What Is The Difference Between Infrared And Radiant Heat

When choosing a heating system for your home, you will have to decide whether infrared or radiant heat is proper for you. Some people prefer one over the other, and others like them both.

In this article, we’ll explore some of the differences between these two types of heating systems and help you make an informed decision about which one might be best suited to your needs.

What is an Infrared Heater?

There are three types of heaters: radiant, conventional, and infrared. A heater that uses infrared technology is an option to save energy costs. The most significant difference between this type of heater and other heating methods is that it heats objects instead of air via radiation.

This involves the transfer of energy directly through space by electromagnetic waves. It means you will find no hot or cold spots within a room because all objects can absorb the same amount of heat equally fast. However, some surfaces may end up hotter than others due to their inherent properties (e.g., color).

What is a Radiant Heater?

Radiant heating is one of the oldest types of home heating, dating back to the 1800s. A radiant heater uses hot surfaces to produce thermal radiation that warms objects in its path. This can be done with or without air movement.

The main benefit of using this type of system is even the heat distribution throughout a room. It’s also effective at warming people and objects without creating drafts. However, these units can be expensive to operate and maintain compared to other types of heaters.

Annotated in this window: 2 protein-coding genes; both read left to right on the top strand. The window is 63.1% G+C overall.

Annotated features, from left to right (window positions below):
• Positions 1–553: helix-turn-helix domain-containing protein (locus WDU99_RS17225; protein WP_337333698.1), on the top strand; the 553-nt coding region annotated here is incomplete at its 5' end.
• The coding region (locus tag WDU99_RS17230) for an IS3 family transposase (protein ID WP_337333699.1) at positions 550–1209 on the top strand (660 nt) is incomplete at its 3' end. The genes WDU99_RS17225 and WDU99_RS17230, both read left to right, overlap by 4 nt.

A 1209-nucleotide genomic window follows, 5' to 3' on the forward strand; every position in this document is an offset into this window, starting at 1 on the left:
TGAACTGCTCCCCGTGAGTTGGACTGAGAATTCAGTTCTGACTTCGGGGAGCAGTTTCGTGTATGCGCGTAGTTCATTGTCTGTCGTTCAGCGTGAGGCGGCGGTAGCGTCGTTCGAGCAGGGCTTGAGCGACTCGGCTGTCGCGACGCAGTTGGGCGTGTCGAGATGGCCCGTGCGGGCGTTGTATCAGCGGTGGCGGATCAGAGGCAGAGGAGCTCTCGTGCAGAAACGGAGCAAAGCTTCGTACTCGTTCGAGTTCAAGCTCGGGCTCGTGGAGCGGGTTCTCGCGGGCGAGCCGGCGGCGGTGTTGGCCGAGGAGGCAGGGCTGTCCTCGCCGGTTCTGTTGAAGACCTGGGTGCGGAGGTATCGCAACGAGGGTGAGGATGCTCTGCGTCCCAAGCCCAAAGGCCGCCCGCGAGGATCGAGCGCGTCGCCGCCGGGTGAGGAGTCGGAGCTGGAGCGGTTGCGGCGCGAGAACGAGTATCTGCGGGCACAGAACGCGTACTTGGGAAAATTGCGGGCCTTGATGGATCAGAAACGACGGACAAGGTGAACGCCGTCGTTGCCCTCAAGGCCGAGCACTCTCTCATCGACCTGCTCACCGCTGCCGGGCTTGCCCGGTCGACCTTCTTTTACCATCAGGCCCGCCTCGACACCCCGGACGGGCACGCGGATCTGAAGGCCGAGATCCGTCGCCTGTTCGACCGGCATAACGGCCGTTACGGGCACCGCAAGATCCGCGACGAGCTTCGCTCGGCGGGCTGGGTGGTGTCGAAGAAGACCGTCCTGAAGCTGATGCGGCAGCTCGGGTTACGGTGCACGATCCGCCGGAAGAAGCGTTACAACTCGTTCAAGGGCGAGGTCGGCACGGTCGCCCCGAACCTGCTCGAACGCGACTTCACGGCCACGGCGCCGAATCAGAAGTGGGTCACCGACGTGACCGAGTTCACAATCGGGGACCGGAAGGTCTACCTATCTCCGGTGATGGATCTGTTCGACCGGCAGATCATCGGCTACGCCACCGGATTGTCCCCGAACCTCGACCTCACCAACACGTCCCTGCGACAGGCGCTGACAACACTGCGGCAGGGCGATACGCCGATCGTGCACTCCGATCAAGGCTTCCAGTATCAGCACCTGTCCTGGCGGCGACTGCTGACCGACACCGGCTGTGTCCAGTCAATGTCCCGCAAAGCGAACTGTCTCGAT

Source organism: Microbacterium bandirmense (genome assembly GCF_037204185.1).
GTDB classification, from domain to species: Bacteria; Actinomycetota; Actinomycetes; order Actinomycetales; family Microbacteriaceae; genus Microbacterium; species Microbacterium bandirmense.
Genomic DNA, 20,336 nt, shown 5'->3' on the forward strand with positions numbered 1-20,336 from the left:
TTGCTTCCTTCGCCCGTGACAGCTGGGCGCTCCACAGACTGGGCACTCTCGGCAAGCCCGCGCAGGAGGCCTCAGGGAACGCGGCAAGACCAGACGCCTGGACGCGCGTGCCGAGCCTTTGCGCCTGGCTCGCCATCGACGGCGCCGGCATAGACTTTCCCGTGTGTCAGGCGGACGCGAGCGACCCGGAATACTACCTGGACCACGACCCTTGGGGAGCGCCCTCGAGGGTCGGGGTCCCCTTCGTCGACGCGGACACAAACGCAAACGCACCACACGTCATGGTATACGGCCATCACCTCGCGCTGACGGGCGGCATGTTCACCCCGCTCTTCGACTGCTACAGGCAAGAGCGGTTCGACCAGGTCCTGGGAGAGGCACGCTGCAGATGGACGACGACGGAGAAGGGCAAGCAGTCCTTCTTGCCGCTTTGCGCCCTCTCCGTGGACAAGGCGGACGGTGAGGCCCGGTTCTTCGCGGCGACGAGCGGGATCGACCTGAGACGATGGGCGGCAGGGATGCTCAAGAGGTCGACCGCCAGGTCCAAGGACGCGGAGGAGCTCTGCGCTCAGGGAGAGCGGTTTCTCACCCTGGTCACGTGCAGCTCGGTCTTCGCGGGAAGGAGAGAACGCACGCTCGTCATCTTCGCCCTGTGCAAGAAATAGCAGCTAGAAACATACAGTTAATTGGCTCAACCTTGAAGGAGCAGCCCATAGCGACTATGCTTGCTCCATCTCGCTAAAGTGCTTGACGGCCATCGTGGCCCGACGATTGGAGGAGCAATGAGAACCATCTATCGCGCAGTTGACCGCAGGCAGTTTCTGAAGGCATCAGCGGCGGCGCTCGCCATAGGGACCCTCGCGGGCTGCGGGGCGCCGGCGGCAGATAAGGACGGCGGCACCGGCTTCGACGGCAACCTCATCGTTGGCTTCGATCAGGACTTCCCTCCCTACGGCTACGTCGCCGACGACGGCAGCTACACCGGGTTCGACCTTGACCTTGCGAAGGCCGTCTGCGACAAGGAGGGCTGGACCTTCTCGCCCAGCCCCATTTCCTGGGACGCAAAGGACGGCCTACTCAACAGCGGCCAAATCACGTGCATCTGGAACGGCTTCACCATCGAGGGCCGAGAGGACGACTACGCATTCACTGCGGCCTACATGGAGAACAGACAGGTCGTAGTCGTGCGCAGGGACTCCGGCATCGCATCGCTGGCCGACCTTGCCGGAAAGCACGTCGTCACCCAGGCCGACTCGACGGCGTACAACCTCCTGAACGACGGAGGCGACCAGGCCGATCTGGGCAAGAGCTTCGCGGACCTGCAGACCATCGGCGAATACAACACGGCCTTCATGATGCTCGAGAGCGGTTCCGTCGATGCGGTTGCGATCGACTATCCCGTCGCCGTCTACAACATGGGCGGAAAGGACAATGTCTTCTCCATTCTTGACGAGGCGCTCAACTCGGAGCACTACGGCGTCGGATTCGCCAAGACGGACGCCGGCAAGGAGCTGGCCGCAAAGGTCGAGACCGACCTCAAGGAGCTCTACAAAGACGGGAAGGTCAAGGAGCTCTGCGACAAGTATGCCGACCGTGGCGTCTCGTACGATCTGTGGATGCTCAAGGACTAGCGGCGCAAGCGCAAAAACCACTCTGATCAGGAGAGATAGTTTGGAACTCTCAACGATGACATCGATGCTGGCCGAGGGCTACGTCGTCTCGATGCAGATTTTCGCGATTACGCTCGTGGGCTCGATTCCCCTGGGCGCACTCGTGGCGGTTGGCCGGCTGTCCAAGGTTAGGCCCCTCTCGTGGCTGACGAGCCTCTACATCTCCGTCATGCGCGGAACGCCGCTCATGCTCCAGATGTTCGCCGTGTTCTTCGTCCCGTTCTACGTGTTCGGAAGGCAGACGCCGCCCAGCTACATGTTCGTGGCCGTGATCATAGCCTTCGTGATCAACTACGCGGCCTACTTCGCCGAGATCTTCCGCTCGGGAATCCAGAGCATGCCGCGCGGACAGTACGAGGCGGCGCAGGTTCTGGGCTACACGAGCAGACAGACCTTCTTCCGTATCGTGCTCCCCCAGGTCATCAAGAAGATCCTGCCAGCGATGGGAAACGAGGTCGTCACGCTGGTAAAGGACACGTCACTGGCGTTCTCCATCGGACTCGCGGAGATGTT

Infrared vs. Radiant Heat: Which is Right for You?

Infrared and radiant heat are often confused, but they have a few key differences. Radiant heating warms the floor or object directly while infrared heats people or objects in front of it by emitting light waves. Infrared transfers through anything that emits heat so that an infrared heater can warm up to 400 feet around it with no loss of energy.

It’s also more efficient than radiant heating because you don’t lose energy moving through solid materials like walls. The downside is that infrared does not work well in windy areas because there isn’t any direct transfer between your body and the appliance itself. However, this will not be an issue if installed correctly since most high-quality models come with a built-in fan.

On the other hand, radiant heating is better at warming up an area quickly because it warms the air and the object directly in front of it. This also makes it more comfortable since warm air feels nicer than hot surfaces.

The downside to radiant heating is that it can be less efficient than infrared because you lose energy moving through the air; additionally, your heat will escape much faster if there’s a draft in the room.

So which one is right for you? It depends on your needs and what you value most. If you want something quick and efficient at warming up an area, go with radiant heating. If you want something that can penetrate through objects and is more efficient overall, go with infrared.

No matter which option you choose, make sure to do your research first and find a suitable model for your specific needs.

Why are Infrared and Radiant Heat the Same?

The terms “infrared” and “radiant heat” are often used interchangeably, but they refer to two different types of heating. Infrared radiation is a type of electromagnetic radiation that heats objects directly by causing their molecules to vibrate.

On the other hand, radiant heat is a type of thermal energy that travels through the air or space until it hits an object and causes it to warm up.

So why are infrared and radiant heat considered the same? The answer lies in how they both deliver heat to objects. In both cases, the heated object will absorb energy from its surroundings until its temperature rises to the point where it radiates heat back out.

This process goes on until the surrounding environment reaches equilibrium – that is, until the rate at which the object is absorbing energy equals the rate at which it’s radiating heat back out.